~aman/static-opus-tools

095dd9681412fd36391703a69fc2ee1334539297 — Aman Verma 2 months ago 97df5c9
Big update to README: unify with static-mozjpeg.
1 files changed, 45 insertions(+), 14 deletions(-)

M README.md
M README.md => README.md +45 -14
@@ 1,4 1,11 @@
# Build opus-tools statically
# Build various encoding tools statically

This project contains 2 repos: one to do a static build of opus-tools and flac,
and another to do a static build of mozjpeg.

## Instructions

### Build opus-tools and flac statically

This is simply a script to do a static build of opus-tools (and flac) on Linux.
Run it inside a musl-based Linux distribution like Void or Alpine. It grabs the


@@ 6,40 13,64 @@ latest releases of libogg, libflac, libopus, and libopusfile and grabs the git
masters of opus-tools and libopusenc. There is also a Dockerfile based on the
script that you can run if you aren't on a musl-based Linux distribution.

The Docker workflow is

    docker build
    docker cp <name>:/usr/local/bin/ <output_dir>

### Build mozjpeg statically

This is simply a script to do a static build of the latest git master of mozjpeg on
Linux. It is somewhat nontrivial for anyone not used to CMake, so I decided to share
this. You have to run it inside a musl-based Linux distribution because glibc
isn't great for static linking. There is also a Dockerfile based on the
script that you can run if you aren't on a musl-based Linux distribution.

The Docker workflow is

    docker build
    docker cp <name>:/home/builder/mozjpeg/build/ <output_dir>

## How to verify the binaries attached in the releases

You can verify the integrity of the attached files with minisign or signify. First,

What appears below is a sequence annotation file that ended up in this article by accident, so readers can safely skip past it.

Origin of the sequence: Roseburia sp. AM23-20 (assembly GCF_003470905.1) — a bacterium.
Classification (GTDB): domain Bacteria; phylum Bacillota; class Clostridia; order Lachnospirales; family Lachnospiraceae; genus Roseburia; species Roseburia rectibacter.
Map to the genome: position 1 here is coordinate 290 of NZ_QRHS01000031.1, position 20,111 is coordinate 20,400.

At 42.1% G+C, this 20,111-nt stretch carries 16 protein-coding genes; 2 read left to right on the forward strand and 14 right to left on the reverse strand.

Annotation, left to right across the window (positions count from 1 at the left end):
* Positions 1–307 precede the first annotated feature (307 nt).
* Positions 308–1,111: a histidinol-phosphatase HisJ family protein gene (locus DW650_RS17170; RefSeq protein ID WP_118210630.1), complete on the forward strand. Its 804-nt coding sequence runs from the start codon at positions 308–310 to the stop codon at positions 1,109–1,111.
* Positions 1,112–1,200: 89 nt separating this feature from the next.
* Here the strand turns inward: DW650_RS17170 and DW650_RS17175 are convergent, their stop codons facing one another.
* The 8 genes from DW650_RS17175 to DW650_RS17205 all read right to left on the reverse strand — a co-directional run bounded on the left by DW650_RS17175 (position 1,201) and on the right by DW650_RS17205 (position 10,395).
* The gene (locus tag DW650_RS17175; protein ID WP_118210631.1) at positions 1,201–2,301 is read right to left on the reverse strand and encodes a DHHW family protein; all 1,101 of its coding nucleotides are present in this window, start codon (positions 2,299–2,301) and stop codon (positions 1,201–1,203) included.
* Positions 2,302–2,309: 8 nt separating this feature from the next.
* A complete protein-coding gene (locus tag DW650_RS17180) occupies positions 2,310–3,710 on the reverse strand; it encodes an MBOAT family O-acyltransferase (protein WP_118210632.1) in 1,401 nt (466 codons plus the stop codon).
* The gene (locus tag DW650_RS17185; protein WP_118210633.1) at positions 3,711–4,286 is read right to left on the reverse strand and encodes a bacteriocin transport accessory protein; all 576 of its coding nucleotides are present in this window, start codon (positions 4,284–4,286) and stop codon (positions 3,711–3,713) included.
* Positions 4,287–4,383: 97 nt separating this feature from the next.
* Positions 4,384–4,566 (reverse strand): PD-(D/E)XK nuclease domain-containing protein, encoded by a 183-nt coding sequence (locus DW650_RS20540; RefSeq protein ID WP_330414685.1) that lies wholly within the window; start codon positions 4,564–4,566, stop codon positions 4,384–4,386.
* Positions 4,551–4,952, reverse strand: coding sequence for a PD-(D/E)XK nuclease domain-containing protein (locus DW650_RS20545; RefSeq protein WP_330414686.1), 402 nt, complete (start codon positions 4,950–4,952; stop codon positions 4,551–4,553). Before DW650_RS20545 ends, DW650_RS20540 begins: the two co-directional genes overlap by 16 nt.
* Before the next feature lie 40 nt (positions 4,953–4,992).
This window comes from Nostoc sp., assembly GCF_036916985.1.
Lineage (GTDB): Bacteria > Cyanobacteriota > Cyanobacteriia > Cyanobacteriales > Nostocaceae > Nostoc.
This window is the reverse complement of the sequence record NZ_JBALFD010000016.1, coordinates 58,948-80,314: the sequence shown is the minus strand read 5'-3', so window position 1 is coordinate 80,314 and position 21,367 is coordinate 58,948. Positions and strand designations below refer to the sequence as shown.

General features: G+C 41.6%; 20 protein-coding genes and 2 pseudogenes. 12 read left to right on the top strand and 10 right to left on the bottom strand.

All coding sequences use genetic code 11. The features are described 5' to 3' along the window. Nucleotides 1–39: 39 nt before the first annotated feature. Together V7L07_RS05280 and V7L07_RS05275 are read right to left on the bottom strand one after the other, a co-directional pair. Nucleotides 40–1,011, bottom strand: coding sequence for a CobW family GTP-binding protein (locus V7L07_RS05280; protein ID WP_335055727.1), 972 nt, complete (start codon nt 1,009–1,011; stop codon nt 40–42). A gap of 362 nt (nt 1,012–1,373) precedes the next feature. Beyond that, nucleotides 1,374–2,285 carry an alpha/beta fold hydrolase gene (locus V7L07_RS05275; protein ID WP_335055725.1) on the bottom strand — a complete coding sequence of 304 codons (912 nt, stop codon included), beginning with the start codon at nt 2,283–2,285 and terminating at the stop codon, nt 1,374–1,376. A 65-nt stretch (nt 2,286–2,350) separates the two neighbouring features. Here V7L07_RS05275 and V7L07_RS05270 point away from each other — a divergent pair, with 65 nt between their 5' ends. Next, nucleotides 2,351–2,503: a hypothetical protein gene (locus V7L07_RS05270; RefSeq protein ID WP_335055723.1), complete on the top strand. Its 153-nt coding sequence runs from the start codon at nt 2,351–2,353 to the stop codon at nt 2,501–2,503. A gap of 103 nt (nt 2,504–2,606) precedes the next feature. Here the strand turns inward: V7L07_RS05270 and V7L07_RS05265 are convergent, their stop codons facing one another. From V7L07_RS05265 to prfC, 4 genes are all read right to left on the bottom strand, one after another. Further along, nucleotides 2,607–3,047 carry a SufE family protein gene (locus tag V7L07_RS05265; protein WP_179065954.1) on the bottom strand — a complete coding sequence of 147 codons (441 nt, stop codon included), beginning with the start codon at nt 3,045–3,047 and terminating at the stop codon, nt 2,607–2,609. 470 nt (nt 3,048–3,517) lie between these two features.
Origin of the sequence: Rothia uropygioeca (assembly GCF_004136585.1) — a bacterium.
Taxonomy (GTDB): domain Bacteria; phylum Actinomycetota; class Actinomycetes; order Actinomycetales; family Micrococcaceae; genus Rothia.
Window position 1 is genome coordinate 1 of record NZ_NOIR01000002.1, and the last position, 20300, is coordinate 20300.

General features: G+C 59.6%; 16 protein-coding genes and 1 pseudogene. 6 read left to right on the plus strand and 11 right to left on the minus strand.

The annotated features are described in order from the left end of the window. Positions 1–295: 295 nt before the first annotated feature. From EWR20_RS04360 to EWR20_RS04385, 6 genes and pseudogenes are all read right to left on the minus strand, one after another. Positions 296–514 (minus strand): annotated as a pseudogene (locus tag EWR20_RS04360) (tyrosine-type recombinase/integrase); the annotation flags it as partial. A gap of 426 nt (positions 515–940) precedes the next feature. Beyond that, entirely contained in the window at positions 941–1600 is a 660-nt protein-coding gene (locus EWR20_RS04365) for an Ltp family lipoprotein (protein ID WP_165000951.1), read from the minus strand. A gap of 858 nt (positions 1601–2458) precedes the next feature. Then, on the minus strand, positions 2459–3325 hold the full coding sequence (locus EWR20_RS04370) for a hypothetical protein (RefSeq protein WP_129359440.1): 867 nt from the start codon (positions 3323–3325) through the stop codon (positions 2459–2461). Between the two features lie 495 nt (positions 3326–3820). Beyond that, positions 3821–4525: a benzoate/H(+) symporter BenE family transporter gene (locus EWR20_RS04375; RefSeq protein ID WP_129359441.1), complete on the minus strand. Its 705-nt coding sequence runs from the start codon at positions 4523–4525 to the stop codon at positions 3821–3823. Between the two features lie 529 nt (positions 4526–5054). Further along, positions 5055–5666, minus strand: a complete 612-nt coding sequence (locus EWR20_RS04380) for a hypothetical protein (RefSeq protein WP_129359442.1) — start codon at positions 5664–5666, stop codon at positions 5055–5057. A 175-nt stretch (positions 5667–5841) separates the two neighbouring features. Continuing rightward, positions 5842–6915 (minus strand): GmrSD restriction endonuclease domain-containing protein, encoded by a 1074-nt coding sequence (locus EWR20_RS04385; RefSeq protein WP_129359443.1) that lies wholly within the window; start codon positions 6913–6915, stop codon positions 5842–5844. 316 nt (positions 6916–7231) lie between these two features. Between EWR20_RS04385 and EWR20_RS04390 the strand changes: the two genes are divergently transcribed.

download my public key file from one of the many places I have uploaded it:
[GitHub][gist], [sr.ht][paste], or [mastodon][toot]. Next, compare the public keys from
at least 2 different places and make sure they are identical. If they aren't, that could
mean one of my accounts has been hacked. Finally, run
You can verify the integrity of the attached files with minisign or signify.
First, download my public key file from one of the many places I have uploaded
it: [GitHub][gist], [sr.ht][paste], [mastodon][toot], or [my website]. Next,
compare the public keys from at least 2 different places and make sure they are
identical. If they aren't, that could mean one of my accounts has been hacked.
Finally, run

    signify -C -p <pubkey> -x SHA256SUMS.sig
    signify -C -p <pubkey> -x [possible prefix]SHA256SUMS.sig

where `<pubkey>` is the public key file you downloaded and cross-checked earlier. If
you downloaded all the attached executables, you should get

    Signature Verified
    flac: OK
    metaflac: OK
    opusdec: OK
    opusenc: OK
    opusinfo: OK
    <filename>: OK

where `<filename>` is the name of the file(s) you are trying to verify.
If you didn't download all the attached executables, signify will complain with the word
"FAIL" after the filename, but it will still try to verify the ones that exist. If you see
"FAIL" after the name of a file that _does_ exist, or if you see "signify: signature
verification failed", that is **bad** and you should delete the files you downloaded
immediately.

Additionally, the binaries were built on builds.sr.ht, so you can see the log
for the build at <https://builds.sr.ht/~aman/job/301491>.
Additionally, the binaries were built on builds.sr.ht. Read the release notes
to find out where to inspect the log of the build. The script prints out the
checksums for the binaries at the end so you can check them that way too.

[paste]: https://paste.sr.ht/~aman/392dcc7b5e04f047eb6b80addf4f43787e3ff29c
[toot]: https://mastodon.online/web/statuses/104769781342888143
[gist]: https://gist.github.com/a-vrma/969a05ff013e57ff1abd1625a0de9c5f
[my website]: https://aman.raoverma.com/aman_signify.txt

## Todo

MozJPEG:

- Add a Dockerfile for the latest release when they cut a new one.

opus-tools:

- Experiment with LTO (-flto in CFLAGS and LDFLAGS).
- Try compiling with Clang and LLD.